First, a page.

Why I don’t teach pop – usually

I was reading a FB post on a teacher group where someone had mentioned that their student was recording some repertoire that was wildly age-inappropriate, both lyrically and vocally. This was repertoire that the parent had chosen but that they wanted help on from the teacher.

I don’t teach pop. It’s not that I feel that classical music or Golden Age musical theater is the “one true way” to develop vocal technique. It’s not that I don’t like pop music. I love Lady Gaga, John Legend, Bruno Mars, Katy Perry, Lizzo…. But I feel like contemporary pop music is so artist-driven, and written for the particular range and style of an individual singer, rather than for the masses. And often, the lyrics are more adult-themed than I think a middle school student should be singing (this also happens with musical theater for that matter – I had an 11 year old whose mom wanted her to sing “Mama, who bore me” from Spring Awakening because Lea Michele sang it and she liked her on Glee; I had to explain what the show was about and then she agreed with me that no, it was not a good audition piece for show choir).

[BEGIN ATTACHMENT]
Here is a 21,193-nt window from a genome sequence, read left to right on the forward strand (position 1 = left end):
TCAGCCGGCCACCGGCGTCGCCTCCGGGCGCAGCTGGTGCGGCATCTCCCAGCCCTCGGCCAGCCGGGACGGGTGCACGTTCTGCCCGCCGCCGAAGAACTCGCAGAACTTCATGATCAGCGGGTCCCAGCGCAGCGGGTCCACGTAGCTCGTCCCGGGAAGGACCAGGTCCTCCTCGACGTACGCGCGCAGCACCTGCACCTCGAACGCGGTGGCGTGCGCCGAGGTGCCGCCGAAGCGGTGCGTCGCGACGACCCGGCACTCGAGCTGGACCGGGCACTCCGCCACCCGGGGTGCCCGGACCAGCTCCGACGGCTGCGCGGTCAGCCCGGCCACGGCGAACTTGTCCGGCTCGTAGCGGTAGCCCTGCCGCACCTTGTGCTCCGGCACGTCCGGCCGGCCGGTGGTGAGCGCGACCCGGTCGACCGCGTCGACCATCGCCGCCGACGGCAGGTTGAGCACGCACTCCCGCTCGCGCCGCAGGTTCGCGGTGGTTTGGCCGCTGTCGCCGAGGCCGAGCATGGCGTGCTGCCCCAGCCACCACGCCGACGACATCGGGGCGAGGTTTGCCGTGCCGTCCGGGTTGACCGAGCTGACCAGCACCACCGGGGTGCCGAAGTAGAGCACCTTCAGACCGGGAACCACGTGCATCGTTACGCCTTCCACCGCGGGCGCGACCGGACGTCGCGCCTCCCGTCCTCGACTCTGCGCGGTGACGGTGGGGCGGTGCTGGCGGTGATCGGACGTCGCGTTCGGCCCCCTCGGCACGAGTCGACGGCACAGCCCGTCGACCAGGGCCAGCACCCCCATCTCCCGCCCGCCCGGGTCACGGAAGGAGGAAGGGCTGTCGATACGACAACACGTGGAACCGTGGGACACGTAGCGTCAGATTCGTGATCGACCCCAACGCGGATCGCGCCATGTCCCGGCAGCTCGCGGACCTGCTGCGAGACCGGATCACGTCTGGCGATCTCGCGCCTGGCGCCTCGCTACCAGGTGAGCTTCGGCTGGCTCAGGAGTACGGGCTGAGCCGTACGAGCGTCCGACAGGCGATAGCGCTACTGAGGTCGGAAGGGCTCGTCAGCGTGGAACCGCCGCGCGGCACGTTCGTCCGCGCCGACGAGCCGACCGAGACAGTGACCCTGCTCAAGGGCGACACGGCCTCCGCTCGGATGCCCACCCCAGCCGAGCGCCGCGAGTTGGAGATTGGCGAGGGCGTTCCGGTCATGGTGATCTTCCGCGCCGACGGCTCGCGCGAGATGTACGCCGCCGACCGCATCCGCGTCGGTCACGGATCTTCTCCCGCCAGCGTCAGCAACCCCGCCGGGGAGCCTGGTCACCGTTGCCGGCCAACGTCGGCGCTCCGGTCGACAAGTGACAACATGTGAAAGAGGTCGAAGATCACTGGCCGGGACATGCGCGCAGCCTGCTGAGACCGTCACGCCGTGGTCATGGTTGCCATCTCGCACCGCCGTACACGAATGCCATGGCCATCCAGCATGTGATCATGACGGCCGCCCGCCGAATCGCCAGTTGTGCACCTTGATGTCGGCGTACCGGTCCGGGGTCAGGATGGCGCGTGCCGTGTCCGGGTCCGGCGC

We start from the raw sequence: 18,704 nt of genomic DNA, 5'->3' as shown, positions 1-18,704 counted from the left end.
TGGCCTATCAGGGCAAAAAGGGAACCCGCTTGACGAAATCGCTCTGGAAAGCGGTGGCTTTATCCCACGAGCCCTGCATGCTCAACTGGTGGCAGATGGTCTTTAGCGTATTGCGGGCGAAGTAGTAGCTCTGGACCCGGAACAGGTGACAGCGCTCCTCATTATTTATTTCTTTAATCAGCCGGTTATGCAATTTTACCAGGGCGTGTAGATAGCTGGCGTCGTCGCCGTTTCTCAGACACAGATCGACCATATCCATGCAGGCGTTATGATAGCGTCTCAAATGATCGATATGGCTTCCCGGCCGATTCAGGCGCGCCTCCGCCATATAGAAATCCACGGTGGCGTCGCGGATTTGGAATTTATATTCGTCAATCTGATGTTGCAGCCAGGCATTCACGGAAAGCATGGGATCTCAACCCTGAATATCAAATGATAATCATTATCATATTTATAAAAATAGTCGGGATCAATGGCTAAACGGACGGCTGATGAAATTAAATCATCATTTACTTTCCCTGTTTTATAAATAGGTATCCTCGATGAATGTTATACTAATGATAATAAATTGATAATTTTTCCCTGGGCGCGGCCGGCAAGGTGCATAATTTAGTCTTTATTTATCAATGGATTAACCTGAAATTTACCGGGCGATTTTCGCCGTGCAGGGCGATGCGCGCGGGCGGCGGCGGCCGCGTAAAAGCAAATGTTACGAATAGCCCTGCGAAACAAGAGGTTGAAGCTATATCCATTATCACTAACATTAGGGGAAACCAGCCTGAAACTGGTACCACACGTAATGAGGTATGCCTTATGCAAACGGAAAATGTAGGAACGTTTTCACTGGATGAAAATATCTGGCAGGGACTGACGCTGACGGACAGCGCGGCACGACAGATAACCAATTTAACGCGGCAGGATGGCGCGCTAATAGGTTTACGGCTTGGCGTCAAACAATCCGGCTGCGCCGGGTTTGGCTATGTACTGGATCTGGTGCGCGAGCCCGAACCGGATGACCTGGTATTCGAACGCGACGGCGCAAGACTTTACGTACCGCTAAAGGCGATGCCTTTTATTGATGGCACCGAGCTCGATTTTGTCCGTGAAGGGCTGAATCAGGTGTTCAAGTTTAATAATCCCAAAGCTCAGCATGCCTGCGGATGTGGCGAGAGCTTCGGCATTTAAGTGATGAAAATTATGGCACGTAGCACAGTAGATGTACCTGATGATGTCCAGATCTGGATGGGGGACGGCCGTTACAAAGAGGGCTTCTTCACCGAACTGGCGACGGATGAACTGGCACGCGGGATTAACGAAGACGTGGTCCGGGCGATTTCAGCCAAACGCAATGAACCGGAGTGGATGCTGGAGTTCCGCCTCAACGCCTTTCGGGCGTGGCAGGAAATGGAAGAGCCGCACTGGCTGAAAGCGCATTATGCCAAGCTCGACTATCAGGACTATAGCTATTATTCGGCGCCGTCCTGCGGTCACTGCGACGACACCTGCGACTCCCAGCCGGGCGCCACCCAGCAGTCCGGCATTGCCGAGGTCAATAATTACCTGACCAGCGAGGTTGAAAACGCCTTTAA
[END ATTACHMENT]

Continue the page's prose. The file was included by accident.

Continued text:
I like finding what’s right for a student based on who they are at this point in their vocal journey, and what’s going to take them to the next level. And my comfort zone is musical theater (both contemporary and Golden Age) and classical. I’ll also use Great American Songbook rep and folk songs, but rarely will I use contemporary (post-2000) pop unless I find something that I think will suit someone. I can’t remember the last time that happened. And especially not with a new student.